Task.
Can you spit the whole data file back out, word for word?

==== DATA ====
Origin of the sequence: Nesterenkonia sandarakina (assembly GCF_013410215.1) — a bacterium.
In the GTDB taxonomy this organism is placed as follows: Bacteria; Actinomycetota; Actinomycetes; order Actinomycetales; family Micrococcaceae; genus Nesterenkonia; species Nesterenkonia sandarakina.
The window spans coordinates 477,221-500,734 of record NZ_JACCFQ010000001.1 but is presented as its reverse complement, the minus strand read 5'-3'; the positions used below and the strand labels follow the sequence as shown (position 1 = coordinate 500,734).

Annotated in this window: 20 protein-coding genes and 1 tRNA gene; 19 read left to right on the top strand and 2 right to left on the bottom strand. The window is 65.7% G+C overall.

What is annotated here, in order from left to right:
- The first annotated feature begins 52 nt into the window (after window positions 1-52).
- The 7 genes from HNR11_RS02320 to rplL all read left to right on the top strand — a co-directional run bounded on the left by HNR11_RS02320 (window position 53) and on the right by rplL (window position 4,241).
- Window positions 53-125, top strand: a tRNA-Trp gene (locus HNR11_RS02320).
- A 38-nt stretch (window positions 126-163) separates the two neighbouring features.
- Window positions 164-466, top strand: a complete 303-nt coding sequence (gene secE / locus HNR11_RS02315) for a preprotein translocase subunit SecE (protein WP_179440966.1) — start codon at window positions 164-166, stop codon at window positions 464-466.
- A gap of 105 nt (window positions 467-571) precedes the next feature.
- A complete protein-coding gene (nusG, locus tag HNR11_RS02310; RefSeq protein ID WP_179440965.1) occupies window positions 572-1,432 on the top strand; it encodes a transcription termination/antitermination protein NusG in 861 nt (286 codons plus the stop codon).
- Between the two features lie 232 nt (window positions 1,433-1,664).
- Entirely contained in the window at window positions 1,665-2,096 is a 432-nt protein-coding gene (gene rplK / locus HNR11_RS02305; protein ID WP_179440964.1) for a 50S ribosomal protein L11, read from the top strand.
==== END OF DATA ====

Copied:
Origin of the sequence: Nesterenkonia sandarakina (assembly GCF_013410215.1) — a bacterium.
In the GTDB taxonomy this organism is placed as follows: Bacteria; Actinomycetota; Actinomycetes; order Actinomycetales; family Micrococcaceae; genus Nesterenkonia; species Nesterenkonia sandarakina.
The window spans coordinates 477,221-500,734 of record NZ_JACCFQ010000001.1 but is presented as its reverse complement, the minus strand read 5'-3'; the positions used below and the strand labels follow the sequence as shown (position 1 = coordinate 500,734).

Annotated in this window: 20 protein-coding genes and 1 tRNA gene; 19 read left to right on the top strand and 2 right to left on the bottom strand. The window is 65.7% G+C overall.

What is annotated here, in order from left to right:
- The first annotated feature begins 52 nt into the window (after window positions 1-52).
- The 7 genes from HNR11_RS02320 to rplL all read left to right on the top strand — a co-directional run bounded on the left by HNR11_RS02320 (window position 53) and on the right by rplL (window position 4,241).
- Window positions 53-125, top strand: a tRNA-Trp gene (locus HNR11_RS02320).
- A 38-nt stretch (window positions 126-163) separates the two neighbouring features.
- Window positions 164-466, top strand: a complete 303-nt coding sequence (gene secE / locus HNR11_RS02315) for a preprotein translocase subunit SecE (protein WP_179440966.1) — start codon at window positions 164-166, stop codon at window positions 464-466.
- A gap of 105 nt (window positions 467-571) precedes the next feature.
- A complete protein-coding gene (nusG, locus tag HNR11_RS02310; RefSeq protein ID WP_179440965.1) occupies window positions 572-1,432 on the top strand; it encodes a transcription termination/antitermination protein NusG in 861 nt (286 codons plus the stop codon).
- Between the two features lie 232 nt (window positions 1,433-1,664).
- Entirely contained in the window at window positions 1,665-2,096 is a 432-nt protein-coding gene (gene rplK / locus HNR11_RS02305; protein ID WP_179440964.1) for a 50S ribosomal protein L11, read from the top strand.